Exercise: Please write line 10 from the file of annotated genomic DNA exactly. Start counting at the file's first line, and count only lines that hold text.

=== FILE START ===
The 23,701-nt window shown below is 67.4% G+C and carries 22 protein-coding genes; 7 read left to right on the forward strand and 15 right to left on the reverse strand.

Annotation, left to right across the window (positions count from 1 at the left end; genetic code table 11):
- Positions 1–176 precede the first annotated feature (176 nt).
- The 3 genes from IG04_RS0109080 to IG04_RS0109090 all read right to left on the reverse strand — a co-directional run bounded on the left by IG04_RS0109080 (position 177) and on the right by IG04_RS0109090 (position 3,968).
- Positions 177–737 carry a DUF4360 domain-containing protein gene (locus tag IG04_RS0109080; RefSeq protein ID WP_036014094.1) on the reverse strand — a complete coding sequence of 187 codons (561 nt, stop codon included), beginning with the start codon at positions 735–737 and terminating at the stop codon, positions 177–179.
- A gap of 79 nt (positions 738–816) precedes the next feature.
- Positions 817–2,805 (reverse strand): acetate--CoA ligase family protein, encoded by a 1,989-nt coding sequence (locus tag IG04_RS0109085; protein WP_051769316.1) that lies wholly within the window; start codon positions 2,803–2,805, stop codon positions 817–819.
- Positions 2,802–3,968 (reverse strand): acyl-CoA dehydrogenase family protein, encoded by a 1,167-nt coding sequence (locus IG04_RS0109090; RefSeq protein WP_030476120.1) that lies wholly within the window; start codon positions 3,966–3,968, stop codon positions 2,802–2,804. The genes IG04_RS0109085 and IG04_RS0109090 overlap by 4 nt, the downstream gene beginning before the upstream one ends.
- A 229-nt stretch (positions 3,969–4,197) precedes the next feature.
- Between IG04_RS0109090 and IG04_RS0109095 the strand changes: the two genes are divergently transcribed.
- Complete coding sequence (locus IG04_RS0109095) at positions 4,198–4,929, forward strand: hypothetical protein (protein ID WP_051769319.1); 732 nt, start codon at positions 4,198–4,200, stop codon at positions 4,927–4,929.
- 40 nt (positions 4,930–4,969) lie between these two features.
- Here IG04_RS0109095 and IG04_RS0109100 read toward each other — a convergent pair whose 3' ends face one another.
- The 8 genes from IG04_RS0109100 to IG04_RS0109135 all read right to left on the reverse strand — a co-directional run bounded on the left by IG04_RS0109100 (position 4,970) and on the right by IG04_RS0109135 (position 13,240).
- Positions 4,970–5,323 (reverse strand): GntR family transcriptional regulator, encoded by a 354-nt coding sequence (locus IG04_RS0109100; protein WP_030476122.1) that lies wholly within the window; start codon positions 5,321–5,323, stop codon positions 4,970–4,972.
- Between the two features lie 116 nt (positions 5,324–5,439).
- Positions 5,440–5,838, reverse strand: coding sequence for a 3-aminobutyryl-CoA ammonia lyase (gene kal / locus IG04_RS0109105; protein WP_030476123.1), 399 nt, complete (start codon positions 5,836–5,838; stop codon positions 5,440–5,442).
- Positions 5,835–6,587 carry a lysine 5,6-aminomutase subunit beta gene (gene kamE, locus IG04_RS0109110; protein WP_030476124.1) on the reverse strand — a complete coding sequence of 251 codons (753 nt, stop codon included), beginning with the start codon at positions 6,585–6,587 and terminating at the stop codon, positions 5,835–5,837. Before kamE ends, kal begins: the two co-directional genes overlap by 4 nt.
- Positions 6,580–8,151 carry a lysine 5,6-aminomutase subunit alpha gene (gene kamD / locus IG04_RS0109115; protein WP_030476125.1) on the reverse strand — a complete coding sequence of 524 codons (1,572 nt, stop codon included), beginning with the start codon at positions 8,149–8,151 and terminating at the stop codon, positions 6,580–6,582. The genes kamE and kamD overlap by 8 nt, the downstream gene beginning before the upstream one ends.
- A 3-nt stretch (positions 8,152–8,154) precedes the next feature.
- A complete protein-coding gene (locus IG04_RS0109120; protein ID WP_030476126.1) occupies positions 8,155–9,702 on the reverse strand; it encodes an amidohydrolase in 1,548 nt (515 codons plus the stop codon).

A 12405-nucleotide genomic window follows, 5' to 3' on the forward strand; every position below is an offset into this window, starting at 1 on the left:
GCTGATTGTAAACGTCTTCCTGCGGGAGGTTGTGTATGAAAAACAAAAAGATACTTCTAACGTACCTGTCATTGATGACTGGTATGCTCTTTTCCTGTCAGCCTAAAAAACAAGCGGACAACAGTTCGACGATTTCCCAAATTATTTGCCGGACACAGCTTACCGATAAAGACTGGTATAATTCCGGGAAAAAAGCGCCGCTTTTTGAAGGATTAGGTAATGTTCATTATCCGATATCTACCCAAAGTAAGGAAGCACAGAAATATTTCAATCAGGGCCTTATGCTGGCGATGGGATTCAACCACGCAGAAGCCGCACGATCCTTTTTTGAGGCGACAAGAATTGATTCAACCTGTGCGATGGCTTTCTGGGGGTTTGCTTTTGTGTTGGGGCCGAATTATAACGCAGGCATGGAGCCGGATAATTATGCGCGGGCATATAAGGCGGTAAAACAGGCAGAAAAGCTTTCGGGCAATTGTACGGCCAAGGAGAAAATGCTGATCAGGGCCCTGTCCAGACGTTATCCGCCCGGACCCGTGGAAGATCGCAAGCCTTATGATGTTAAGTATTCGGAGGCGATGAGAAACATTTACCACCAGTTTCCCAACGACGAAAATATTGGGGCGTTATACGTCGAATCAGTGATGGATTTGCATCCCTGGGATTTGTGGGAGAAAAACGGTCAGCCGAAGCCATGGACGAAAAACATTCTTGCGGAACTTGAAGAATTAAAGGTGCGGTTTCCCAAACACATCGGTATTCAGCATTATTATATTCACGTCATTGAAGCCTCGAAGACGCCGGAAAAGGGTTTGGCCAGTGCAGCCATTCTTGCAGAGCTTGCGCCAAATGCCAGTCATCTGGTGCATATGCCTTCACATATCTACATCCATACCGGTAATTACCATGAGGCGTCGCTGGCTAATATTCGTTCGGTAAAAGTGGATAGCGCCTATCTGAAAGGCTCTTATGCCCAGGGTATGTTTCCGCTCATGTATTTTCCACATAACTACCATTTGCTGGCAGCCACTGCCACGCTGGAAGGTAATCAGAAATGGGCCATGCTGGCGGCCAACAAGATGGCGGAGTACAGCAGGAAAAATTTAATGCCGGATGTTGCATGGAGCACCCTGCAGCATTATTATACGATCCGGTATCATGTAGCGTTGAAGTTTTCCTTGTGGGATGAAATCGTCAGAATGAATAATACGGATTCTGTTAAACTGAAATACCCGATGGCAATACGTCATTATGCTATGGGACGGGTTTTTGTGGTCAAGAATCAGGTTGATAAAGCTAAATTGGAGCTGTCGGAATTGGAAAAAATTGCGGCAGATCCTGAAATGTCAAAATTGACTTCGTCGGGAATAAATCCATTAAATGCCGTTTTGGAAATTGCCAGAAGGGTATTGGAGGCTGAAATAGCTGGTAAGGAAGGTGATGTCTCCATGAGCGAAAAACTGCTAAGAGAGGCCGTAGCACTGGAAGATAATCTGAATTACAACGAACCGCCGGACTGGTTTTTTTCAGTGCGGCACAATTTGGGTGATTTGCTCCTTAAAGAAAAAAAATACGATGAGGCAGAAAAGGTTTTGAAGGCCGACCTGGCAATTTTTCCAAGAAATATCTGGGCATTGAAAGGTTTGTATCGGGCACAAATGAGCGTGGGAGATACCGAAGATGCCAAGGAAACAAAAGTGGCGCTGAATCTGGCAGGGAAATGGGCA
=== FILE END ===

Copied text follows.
- Between IG04_RS0109090 and IG04_RS0109095 the strand changes: the two genes are divergently transcribed.